Review: Hache

Adriana Ugarte in Hache

Hache is a crime thriller from Spain starring Adriana Ugarte in another brilliant lead performance. This is Netflix 5th Spanish language original.

The title, Hache, which Netflix didn’t bother to change or explain, is the Spanish word for the letter H. In this series, H is for Helena (Ugarte) and also for heroin.

Adriana Ugarte and Javier Rey in Hache
Helena (or Hache) and Malpica locked in a dangerous dance over money and power

The scene is Barcelona in 1960. A desperate Helena is making money selling sex when she wanders into a club called The Albatross. A man named Malpica (Javier Rey) runs the place. Helena catches Malpica’s eye. He knocks her around and rapes her to show his interest.

When Helena leaves we learn why she’s so desperate for money. Her daughter’s father is in prison. She wants to get him a lawyer. She has to pay the rent and provide for her daughter and a friend who stays with them. (Sorry, but IMDB doesn’t have the complete cast and these characters aren’t listed.) Despite the horrors of what happened to her at The Albatross, she sees how much money is available there. She goes back.

Adriana Ugarte and Javier Rey in Hache
He just can’t help falling for Helena

She worms her way in with Malpica. He falls in love with her. If you can call abuse, actual branding of the letter M on her shoulder, and jealous possessiveness love. She uses him and his money to better the situation for her daughter and hire a lawyer.

She learns he’s involved in heroin trafficking. He moves ‘product’ through the port of Barcelona from all around Europe and into the U.S. When she first hears the word heroin she doesn’t know what it is and asks Malpica, “Is it profitable?”

As Adriana Ugarte has done before, she’s again playing a strong, resilient survivor who overcomes many obstacles. I think that’s why I like her so much as an actress – her characters are tough, smart, and survivors.

Eduardo Noriega in Heche
A good cop can cause an awful lot of bad things to happen

As Helena gets more and more involved with Malpica there are many characters needed in the story. Some are cops, like the detective Alejandro Vinuesa (Eduardo Noriega). He was determined to stop the murders and catch the drug smugglers.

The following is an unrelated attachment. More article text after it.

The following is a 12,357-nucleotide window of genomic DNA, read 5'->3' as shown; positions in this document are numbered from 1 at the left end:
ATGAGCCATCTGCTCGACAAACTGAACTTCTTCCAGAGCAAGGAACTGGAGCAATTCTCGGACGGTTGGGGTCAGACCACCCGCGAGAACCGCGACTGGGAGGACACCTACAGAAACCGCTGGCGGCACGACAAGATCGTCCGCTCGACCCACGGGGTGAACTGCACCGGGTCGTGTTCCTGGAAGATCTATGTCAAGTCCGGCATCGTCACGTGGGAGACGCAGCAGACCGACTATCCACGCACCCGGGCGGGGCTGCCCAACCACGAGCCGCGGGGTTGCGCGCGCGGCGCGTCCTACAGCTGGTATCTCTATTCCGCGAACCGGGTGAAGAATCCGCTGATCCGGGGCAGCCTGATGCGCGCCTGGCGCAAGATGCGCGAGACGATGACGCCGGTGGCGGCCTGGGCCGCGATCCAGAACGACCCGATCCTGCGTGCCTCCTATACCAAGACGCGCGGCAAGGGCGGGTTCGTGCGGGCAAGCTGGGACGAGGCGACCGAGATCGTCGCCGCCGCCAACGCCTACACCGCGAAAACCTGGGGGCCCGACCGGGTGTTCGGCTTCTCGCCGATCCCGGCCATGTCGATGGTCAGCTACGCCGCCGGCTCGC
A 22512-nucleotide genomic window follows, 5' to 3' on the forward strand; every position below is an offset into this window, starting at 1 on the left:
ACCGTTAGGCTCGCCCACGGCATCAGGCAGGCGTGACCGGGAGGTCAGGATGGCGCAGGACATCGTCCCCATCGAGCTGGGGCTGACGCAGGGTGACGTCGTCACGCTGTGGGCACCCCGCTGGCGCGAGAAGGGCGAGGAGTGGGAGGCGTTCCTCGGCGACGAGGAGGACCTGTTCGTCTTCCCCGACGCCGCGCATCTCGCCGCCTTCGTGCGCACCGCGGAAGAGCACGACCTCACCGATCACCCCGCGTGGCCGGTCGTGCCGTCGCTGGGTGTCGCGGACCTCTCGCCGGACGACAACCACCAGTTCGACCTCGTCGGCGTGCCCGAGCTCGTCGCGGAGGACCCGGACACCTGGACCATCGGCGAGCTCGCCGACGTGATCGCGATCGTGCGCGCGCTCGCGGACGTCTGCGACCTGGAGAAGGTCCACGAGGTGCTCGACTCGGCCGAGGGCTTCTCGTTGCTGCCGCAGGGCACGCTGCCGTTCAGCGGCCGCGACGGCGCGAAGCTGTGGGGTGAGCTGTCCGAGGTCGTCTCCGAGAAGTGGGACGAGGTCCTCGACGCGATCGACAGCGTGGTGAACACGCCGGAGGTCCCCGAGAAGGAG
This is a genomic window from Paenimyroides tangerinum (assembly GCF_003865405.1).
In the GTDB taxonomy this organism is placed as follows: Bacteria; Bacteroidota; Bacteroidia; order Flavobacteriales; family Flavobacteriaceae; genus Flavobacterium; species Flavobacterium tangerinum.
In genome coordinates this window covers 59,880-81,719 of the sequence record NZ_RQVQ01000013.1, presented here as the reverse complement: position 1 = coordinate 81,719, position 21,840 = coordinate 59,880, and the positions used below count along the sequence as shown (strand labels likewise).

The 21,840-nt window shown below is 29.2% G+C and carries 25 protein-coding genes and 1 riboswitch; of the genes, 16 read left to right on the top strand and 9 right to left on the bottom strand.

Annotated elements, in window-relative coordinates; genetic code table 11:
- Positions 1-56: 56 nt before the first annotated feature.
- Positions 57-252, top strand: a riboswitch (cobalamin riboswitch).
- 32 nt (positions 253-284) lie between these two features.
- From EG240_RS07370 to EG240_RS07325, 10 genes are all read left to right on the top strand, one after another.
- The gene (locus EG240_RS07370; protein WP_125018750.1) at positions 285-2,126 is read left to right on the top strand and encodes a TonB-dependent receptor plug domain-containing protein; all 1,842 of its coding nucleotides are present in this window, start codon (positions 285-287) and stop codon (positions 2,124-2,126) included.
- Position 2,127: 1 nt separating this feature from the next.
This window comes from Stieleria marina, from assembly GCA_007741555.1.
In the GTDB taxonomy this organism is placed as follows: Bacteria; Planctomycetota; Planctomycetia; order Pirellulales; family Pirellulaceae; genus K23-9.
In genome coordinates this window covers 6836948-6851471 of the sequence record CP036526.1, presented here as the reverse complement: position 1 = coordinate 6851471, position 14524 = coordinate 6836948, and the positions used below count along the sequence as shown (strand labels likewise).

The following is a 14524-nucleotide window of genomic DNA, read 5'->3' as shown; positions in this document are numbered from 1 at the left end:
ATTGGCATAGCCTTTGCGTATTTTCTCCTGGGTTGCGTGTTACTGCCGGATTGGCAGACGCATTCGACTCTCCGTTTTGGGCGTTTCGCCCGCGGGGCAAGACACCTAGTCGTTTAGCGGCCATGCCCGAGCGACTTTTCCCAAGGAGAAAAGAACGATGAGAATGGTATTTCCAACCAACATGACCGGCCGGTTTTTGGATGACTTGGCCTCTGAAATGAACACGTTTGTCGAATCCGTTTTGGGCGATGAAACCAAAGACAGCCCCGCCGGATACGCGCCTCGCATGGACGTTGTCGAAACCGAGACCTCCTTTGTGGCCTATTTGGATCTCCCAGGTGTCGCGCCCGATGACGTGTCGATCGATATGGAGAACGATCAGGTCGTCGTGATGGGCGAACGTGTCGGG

Some are American, particularly the US Consul’s wife Anna (Séainín Brennan), a heroin addict. She’s part of the reason exporting from the Barcalona port works so smoothly.

Some work for Malpica, like Arístides (Marc Martínez). Arístides is interesting because he’s gay and because he becomes an ally for Helena. One of Malpica’s former lovers, also branded with an M, is Celeste (Ingrid Rubio). She’s still around and definitely isn’t an ally for Helena. Julio (Pep Ambròs) is Malpica’s right hand man and also a lawyer.

With drug dealers, crime lords from all over the world, cops and informants and many people willing to share secrets for the right amount of money, there’s a lot of intrigue, murder, blackmail, and danger.

Helena tries to negotiate it all. She strives to learn as much as she can, get as much money out of it as she can, and keep her family safe.

Hache was created by Verónica Fernández. It was based on a true event. I saw the female gaze in her writing and in how well developed the various characters were. They had depth, strengths and weaknesses, backstories. This story about a woman trying to make a way though a gang of murderous drug dealers was definitely the female perspective.

There were two directors for the eight episodes: Jorge Torregrossa and Fernando Trullols. I definitely felt the male gaze in the directing. For example, there were lots of naked moments with Helena: Helena ordered to strip, Helena in the bath, Helena in the bed naked. More than we needed, really.

I must mention the music. There were two wonderful singers and a fantastic jazz band at The Albatross club. The female singer was Tonia Richardson and the man was Tony Zenet. The music was excellent and almost a part of the plot.

Another excellent aspect of the series was the atmospheric tone surrounding everything. The sets, the costumes, the smoky rooms – it all added authenticity to the story.

Poster for Hache

I couldn’t find a trailer with English subtitles. The series is mostly in Spanish with bits of English, Italian, and French thrown in.

Have you seen this suspenseful crime thriller? What did you think of it?

8 thoughts on “Review: Hache”

  1. Loved the mood of it. The story; kind of The Story of O meets The Godfather, brought you in. Beautifully filmed.

  2. Pingback: Hache, season 2, hits new levels of danger - Old Ain't Dead

  3. Obsessed with Helena and Hache! The music is so much a part of this series – all actors are well cast, scenery/ locations perfect, this series is ONE OF THE BEST Netflix has offered this year!

  4. Just began watching this series. I fell in love with Adriana Ugarte when she played Sira in El tiempo entre costuras. Unfortunately, that series is no longer available to stream anywhere! I even bought the DVD but it didn’t come with English subtitles. Bummer. She’s stunning in this series as well. The sheer grit, determination and endurance she portrays is admirable and she absolutely shines in roles like these. I love how you mentioned the male directors and how their gaze influenced a good deal of the nude scenes. I agree, we saw more than we needed to. I enjoyed your review! Hope you are well, take care.

    1. There’s something going on with the story told in The Time in Between (El tiempo entre costuras). I got a threatening email from someone who was working on that story that said my review revealed too much of the story. I cut the review way back and haven’t heard from them again. However, I’m keeping an eye out for some new project or book on that topic.

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